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Voices of the Global Community


Brandie Yale, University of Houston

Brandie Yale.jpgInternational students embark on a great adventure.  They travel to other countries hoping to expand both their academic knowledge and their knowledge of the world.  Adventures can be scary, however, and they can be fraught with the unexpected.  Some international students might become overwhelmed with adjusting to even seemingly mild cultural differences, while others may hide their discomfort and attempt to blend in, leading to continued confusion.  All international students will feel culture shock at some point and to varying degrees.  Advisors who learn to assist students with alleviating and mitigating culture shock can contribute to students’ success and their enjoyment of their time in their host country.  In order to do so, advisors must understand the cultural and individual characteristics that influence a student’s experience of culture shock.

Factors Affecting Culture Shock

An anthropologist, Kalervo Oberg, first coined the term culture shock in 1954 to describe the anxiety felt by individuals living in a new culture (Oberg, 1954; Oberg, 1960).  He saw culture shock as a disease, as at the time it was common to characterize any discomfort a human felt as being a malady that needed to be cured.  For example, social scientists once considered nostalgia to likewise be a disease of loneliness or homesickness (Lowenthal, 1985).  Researchers today tend to divide the study of culture shock along four approaches: cognitive, behavioral, phenomenological, and psychological and sociocultural (Chapdelaine & Alexitch, 2004; Searle & Ward, 1990).  

Many different characteristics affect how a particular individual experiences culture shock, but most can be divided into two main areas: the breadth of difference between the two cultures and the individual’s personality traits.  The further the cultural distance between the home culture and the culture of the host country, the more likely it is that an individual will feel discomfort and difficulty in social interactions.  Cultural distance is a measurement of the difference between the values and behaviors that are the result of one’s culture, and there have been many studies that have attempted to define the dimensions along which cultural differences can be measured (e.g. De Santis, Maltagliati, & Salvini, 2016; Hofstede & Bond, 1984).  An individual’s personality plays a role in how they react to new experiences and the extent to which they are willing to put themselves in awkward situations to learn the new social rules.  Shu, McAbee, and Ayman (2016) explore how personality traits affect cross-cultural adjustment among international students in the U.S.  Their research supports the idea that individuals with personality traits such as extroversion and conscientiousness are likely to adjust more easily to new cultures.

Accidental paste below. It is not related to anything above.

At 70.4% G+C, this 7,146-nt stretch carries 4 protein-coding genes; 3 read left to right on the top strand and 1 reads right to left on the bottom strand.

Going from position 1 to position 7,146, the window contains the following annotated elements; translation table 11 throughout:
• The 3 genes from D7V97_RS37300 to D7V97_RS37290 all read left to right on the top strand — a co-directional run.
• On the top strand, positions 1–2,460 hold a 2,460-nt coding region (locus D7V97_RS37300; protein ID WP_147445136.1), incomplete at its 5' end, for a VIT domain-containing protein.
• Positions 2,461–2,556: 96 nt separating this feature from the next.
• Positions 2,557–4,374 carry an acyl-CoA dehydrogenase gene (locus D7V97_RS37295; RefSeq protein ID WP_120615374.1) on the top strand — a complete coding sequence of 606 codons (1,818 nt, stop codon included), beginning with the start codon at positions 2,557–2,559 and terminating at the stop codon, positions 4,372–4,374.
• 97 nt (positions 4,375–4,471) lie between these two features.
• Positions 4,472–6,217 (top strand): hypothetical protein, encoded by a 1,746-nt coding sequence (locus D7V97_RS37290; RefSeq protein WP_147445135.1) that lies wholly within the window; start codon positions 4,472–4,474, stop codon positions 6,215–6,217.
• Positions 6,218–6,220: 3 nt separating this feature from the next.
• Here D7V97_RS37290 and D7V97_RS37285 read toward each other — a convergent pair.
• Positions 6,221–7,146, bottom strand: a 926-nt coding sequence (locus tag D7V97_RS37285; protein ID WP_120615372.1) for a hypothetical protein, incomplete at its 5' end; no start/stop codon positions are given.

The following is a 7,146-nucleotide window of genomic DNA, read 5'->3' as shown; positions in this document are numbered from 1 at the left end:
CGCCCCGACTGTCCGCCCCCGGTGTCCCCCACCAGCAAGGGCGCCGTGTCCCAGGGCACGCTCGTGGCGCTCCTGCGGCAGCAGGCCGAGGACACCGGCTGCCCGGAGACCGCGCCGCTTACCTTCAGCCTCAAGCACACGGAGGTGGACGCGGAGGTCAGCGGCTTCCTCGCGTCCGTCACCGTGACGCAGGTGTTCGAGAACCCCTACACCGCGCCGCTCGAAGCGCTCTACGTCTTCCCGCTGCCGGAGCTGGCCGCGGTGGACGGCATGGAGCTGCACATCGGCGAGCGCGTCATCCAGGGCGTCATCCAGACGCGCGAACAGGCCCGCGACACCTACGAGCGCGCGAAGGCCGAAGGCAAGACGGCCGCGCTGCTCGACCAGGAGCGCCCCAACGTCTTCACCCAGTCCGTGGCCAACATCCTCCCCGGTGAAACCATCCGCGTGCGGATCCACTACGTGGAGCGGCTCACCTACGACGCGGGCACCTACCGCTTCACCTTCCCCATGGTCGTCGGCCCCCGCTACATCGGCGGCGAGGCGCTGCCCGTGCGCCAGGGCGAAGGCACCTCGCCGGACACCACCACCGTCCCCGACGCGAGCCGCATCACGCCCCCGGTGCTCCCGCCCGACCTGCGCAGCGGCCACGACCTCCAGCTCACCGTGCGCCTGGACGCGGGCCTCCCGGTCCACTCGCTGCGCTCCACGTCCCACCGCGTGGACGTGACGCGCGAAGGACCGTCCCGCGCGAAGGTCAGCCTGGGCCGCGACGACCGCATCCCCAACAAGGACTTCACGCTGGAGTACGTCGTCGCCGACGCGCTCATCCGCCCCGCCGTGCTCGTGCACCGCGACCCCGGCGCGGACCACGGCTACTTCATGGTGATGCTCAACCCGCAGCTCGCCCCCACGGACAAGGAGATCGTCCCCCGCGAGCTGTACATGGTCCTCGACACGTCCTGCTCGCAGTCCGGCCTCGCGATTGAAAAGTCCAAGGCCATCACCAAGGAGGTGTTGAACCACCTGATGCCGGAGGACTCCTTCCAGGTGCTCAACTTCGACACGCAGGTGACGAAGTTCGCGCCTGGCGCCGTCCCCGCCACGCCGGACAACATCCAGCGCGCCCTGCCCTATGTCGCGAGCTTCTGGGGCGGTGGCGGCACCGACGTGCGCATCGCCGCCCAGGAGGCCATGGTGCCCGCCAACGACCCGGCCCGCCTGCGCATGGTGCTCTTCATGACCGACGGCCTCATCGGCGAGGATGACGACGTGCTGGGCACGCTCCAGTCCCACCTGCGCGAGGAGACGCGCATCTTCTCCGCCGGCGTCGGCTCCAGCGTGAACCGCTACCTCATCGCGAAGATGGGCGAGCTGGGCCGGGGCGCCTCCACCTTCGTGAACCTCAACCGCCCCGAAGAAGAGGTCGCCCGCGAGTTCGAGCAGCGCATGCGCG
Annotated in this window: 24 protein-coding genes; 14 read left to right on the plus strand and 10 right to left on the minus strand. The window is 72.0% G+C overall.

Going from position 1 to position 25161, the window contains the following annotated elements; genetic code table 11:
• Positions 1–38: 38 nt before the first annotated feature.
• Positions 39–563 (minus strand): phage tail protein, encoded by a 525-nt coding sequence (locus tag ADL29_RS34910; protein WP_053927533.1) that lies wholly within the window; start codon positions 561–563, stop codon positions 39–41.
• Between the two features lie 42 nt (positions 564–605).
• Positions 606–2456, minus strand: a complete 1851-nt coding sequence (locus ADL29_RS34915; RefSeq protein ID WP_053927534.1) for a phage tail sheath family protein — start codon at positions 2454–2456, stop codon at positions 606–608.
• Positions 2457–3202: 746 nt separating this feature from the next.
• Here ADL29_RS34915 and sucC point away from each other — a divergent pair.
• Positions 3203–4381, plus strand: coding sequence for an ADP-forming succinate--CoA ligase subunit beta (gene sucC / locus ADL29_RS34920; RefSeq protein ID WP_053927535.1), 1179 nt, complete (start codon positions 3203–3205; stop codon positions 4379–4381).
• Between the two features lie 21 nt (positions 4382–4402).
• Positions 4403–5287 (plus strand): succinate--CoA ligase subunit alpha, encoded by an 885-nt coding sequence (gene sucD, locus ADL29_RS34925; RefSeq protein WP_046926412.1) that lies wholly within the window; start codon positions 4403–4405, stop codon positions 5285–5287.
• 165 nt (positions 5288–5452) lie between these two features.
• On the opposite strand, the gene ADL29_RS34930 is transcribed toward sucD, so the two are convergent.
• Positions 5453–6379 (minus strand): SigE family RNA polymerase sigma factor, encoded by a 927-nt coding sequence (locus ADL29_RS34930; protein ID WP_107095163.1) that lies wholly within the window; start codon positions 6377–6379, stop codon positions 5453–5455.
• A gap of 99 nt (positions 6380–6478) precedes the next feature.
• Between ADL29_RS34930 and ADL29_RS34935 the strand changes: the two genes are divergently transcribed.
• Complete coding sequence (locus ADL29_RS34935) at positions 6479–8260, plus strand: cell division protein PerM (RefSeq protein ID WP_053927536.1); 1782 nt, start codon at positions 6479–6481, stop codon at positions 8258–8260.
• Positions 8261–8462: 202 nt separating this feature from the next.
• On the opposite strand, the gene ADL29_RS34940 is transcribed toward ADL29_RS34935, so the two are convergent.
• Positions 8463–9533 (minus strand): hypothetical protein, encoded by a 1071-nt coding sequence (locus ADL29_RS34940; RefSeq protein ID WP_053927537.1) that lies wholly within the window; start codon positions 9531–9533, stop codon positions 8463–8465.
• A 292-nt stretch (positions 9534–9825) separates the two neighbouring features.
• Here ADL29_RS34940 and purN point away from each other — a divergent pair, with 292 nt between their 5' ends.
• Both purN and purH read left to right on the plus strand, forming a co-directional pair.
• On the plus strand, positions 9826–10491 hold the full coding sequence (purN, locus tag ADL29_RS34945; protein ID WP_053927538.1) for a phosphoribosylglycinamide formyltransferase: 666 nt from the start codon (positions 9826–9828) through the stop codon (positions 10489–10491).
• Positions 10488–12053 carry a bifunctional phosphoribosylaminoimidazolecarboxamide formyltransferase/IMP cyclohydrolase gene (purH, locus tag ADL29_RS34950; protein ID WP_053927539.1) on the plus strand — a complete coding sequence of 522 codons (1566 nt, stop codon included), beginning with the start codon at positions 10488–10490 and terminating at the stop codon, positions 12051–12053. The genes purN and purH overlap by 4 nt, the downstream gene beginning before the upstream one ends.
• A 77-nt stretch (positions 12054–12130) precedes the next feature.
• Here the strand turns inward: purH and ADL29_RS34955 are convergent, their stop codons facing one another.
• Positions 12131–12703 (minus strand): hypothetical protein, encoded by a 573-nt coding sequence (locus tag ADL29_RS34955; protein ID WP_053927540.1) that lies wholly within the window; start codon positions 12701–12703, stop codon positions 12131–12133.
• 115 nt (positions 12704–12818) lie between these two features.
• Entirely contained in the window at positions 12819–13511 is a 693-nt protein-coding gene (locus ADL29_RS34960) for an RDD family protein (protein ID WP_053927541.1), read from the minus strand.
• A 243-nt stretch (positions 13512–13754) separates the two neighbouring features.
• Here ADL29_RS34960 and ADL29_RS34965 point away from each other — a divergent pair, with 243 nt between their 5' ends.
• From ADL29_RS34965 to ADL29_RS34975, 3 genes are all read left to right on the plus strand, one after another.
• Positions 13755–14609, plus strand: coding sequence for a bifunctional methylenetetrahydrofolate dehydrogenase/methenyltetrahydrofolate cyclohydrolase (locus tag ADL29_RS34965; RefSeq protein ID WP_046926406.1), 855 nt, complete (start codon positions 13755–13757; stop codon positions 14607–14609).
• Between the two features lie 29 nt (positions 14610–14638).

Chapdelaine and Alexitch (2004) offer several insights to help international students adjust to life in their host country. Their study tested the following variables as predictors of international students’ adjustment to life in another culture: family status in host country, previous cross-cultural experience, and degree of social interaction with hosts.  Their results show that international students who have greater social interaction with natives of the host culture will have the greatest levels of adjustment to the new culture.  They will learn the social rules and expectations quickly and develop supportive relationships that allow them to experience less culture shock.  International students who bring family with them, such as their spouse or children, have the least interaction with their hosts and experience more culture shock for a longer period of time.  Interestingly, the study found no effect of previous cross-cultural experience on culture shock.  Although certain personality traits can help students adjust more quickly, they do not prevent the experience of culture shock all together.

Stages of Cultural Adjustment

Oberg’s (1954) anthropological discussion of culture shock identified four stages of cultural adjustment that describe the process that people go through when they are adapting to a new cultural environment.  Being aware of these stages can help advisors identify intervention points and strategies for helping students.  It is useful to consider this process of adjustment when working with international students at all stages of their U.S. academic careers and to understand that the time it takes each student to move through the stages will depend on how an individual student is affected by the two factors discussed above: cultural distance and personality.